Electronic Products & Technology

Manufacturers not adopting Industry 4.0

EP&T Magazine   

Automation / Robotics Electronics Contract Manufacturing automation automation Industry 4.0 Industry 4.0

May risk falling behind the curve, says GlobalData

The fourth industrial revolution, dubbed Industry 4.0, holds a promise in addressing the inefficiencies in traditional manufacturing by the application of disruptive technologies, says GlobalData, a data and analytics company.

Successful Enterprise Strategies in Adopting Industry 4.0: Select Case Studies.

Industry 4.0 is simply the next phase in the digital transformation of manufacturing through the use of data exchange techniques, advanced technologies and flexible automation for increased efficiency. It principally aims at enhanced human-machine interaction to drive interconnectivity, information transparency and autonomous decision making.

“Industry 4.0 is increasingly gaining importance in manufacturing owing to its capability in marrying operational technology with information technology to build a cyber-physical production system that can deliver higher-quality products at lower costs,” says Kiran Raj, disruptive tech analyst at GlobalData.

GlobalData’s analysis reveals five technologies in Industry 4.0 as crucial in transforming the industrial manufacturing: big data and analytics (BDA), industrial internet of things (IIoT), cloud computing, additive manufacturing (3D printing) and augmented reality (AR). Others include advanced robotics, digital twinning, simulation, cyber security, artificial intelligence (AI) and blockchain.


Frees up humans with machines in tiresome and dangerous tasks

BDA plays a remarkable role in the manufacturing environment by collecting and analyzing huge volumes of data coming from management systems and sensors fitted to the production equipment. It frees up humans with machines in tiresome and dangerous tasks, thereby increasing efficiency as well as safety.

Mining giant Rio Tinto leveraged BDA and avoided the unexpected break down of its production vehicles estimated to cost up to US$2m. Its so-called autonomous haulage system (AHS) has close to 200 sensors producing more than 4TB of valuable vehicle data per day, including exact location, speed and other real-time metrics, across the fleet of 900 AHS.

From product prototyping to mass production of custom tooling, the advancement in 3D printing is phenomenal and opened up numerous possibilities for production.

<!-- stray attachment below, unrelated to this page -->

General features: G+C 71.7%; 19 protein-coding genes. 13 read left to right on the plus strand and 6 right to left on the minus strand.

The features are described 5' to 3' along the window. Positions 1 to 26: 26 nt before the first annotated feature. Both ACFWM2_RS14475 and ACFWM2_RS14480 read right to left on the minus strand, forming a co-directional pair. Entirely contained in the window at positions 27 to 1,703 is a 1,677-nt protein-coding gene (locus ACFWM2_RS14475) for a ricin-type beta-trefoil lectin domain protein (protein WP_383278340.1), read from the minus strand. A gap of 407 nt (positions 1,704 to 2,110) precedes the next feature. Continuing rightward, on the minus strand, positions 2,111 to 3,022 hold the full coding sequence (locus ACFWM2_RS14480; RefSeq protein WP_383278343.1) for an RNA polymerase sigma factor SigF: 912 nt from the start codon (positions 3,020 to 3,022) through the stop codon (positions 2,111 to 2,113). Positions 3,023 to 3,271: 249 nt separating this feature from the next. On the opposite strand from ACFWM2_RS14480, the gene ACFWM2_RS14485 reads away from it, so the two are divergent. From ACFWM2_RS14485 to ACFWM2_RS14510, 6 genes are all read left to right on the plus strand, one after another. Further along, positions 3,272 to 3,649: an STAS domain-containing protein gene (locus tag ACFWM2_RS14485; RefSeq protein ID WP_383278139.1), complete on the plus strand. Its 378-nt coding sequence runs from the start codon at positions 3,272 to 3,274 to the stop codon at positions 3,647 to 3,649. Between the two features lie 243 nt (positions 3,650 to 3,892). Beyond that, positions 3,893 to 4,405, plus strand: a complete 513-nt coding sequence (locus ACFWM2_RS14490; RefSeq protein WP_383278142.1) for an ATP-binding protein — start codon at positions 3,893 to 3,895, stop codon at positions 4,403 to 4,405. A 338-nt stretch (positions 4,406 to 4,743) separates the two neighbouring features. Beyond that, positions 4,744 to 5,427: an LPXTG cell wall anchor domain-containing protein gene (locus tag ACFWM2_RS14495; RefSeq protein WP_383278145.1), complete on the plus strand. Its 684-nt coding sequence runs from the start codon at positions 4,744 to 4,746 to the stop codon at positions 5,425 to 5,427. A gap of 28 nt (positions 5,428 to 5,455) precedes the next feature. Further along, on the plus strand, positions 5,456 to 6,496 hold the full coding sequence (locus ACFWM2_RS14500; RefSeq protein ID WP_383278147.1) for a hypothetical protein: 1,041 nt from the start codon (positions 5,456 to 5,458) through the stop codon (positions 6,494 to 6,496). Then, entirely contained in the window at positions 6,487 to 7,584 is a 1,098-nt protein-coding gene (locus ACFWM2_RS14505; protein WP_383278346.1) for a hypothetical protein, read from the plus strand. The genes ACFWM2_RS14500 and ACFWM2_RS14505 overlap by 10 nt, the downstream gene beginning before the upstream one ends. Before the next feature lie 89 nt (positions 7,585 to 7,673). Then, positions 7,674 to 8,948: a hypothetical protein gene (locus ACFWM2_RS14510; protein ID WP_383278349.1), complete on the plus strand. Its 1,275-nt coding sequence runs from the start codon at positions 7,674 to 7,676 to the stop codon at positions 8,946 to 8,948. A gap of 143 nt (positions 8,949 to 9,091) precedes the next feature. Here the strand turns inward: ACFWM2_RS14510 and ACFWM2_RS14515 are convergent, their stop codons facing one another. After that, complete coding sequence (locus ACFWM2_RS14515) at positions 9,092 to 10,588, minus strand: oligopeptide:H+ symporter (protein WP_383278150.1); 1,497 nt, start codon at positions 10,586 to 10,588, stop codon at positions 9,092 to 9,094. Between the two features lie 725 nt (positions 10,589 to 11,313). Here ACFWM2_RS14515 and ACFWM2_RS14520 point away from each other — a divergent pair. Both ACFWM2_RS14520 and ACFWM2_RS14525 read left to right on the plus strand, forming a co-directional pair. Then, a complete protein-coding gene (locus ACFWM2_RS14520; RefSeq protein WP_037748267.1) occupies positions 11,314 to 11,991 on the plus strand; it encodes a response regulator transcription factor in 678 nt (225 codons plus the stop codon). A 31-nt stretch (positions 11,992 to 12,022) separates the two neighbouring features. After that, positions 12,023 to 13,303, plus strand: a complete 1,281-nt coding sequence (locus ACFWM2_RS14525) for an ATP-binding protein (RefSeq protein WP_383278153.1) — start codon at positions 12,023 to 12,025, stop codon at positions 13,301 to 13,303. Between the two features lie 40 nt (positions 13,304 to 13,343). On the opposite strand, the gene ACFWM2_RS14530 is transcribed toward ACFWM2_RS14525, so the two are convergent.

Increase productivity up to 50 times

German carmaker Volkswagen became the first manufacturer ready to use the latest 3D printing technology for mass production in the automotive industry. The technology named HP Metal Jet has been tested to increase productivity up to 50 times compared to the existing 3D printing methods based on the component.

“Industry 4.0 can empower building what many refer to as ‘smart factory’ for a truly productive environment with benefits to manufacturers as well as consumers such as enhanced communication, real-time monitoring, advanced data analysis and self-diagnosis,” Raj says.

Ideally, a smart factory is flexibly automated and self-monitoring where machines, materials and humans communicate with each other, sparing workers for other productive tasks and ultimately optimizing the design and production processes for elevated operational efficiency.

Beneath the layers, however, there are critical challenges for manufacturers such as data management, upskilling employees and cyber incidents for which fortunately there are steps and preventive measures without impacting production.

“While incumbents, such as Bosch, GE and Siemens, have been muscling to capture a sizeable share of Industry 4.0, many manufacturers are yet to consider serious investments,” Raj concludes. “Given the benefits over threats, a wait and watch stance may risk their competitive position in the future of manufacturing.”



Stories continue below

Print this page

Related Stories